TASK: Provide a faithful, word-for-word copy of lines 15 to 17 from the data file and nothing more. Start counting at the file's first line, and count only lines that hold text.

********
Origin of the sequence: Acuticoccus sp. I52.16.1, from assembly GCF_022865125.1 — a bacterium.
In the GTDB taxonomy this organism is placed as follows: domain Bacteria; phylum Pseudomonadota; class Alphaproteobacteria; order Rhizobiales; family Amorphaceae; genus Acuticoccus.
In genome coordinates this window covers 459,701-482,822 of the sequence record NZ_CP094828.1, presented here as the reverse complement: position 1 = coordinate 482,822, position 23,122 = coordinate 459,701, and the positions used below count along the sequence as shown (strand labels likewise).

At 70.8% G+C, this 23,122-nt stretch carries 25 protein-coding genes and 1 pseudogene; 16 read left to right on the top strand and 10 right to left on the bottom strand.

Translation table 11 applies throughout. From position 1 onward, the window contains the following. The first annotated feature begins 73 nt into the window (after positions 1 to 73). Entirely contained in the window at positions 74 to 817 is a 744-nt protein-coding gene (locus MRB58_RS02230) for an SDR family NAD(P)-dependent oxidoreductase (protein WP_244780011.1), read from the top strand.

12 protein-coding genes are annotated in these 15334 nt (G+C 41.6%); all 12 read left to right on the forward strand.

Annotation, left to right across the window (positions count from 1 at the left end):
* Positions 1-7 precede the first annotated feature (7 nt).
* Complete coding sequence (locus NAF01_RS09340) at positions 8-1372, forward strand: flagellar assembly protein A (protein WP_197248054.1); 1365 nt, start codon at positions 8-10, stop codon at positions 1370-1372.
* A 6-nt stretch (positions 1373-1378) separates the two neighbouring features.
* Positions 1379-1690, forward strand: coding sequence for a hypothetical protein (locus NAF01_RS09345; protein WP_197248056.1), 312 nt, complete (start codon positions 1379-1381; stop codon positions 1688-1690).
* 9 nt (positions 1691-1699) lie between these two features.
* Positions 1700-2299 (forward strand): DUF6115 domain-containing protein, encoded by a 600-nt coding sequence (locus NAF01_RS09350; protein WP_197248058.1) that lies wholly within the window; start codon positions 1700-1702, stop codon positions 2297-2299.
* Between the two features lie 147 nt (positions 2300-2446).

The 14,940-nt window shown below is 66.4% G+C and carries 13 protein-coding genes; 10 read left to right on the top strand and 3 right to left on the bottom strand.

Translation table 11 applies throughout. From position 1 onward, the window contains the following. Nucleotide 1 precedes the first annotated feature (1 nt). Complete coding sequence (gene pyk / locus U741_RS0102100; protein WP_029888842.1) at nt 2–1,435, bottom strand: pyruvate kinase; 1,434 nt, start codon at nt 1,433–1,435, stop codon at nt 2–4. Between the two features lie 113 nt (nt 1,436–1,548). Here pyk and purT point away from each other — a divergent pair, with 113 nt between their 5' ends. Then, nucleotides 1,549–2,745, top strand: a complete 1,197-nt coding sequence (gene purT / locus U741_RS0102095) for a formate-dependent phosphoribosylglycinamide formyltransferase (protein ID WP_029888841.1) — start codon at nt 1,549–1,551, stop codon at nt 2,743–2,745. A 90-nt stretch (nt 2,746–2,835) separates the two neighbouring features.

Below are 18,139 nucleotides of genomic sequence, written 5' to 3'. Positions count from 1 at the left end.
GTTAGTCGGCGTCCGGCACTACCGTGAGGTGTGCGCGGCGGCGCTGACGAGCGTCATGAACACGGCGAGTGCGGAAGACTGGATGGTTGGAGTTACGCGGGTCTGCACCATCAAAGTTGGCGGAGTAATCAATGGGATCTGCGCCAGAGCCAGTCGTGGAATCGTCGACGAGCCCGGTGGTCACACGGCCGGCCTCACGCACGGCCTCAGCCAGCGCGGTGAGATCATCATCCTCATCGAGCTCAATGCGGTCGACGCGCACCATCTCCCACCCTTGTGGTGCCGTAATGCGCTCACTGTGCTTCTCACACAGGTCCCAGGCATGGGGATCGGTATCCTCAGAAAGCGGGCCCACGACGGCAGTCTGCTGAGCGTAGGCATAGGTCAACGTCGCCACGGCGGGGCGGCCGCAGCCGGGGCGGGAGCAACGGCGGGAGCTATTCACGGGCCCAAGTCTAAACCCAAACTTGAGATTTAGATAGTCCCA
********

The 14,940-nt window shown below is 66.4% G+C and carries 13 protein-coding genes; 10 read left to right on the top strand and 3 right to left on the bottom strand.

Translation table 11 applies throughout. From position 1 onward, the window contains the following. Nucleotide 1 precedes the first annotated feature (1 nt). Complete coding sequence (gene pyk / locus U741_RS0102100; protein WP_029888842.1) at nt 2–1,435, bottom strand: pyruvate kinase; 1,434 nt, start codon at nt 1,433–1,435, stop codon at nt 2–4. Between the two features lie 113 nt (nt 1,436–1,548). Here pyk and purT point away from each other — a divergent pair, with 113 nt between their 5' ends. Then, nucleotides 1,549–2,745, top strand: a complete 1,197-nt coding sequence (gene purT / locus U741_RS0102095) for a formate-dependent phosphoribosylglycinamide formyltransferase (protein ID WP_029888841.1) — start codon at nt 1,549–1,551, stop codon at nt 2,743–2,745. A 90-nt stretch (nt 2,746–2,835) separates the two neighbouring features.

Below are 18,139 nucleotides of genomic sequence, written 5' to 3'. Positions count from 1 at the left end.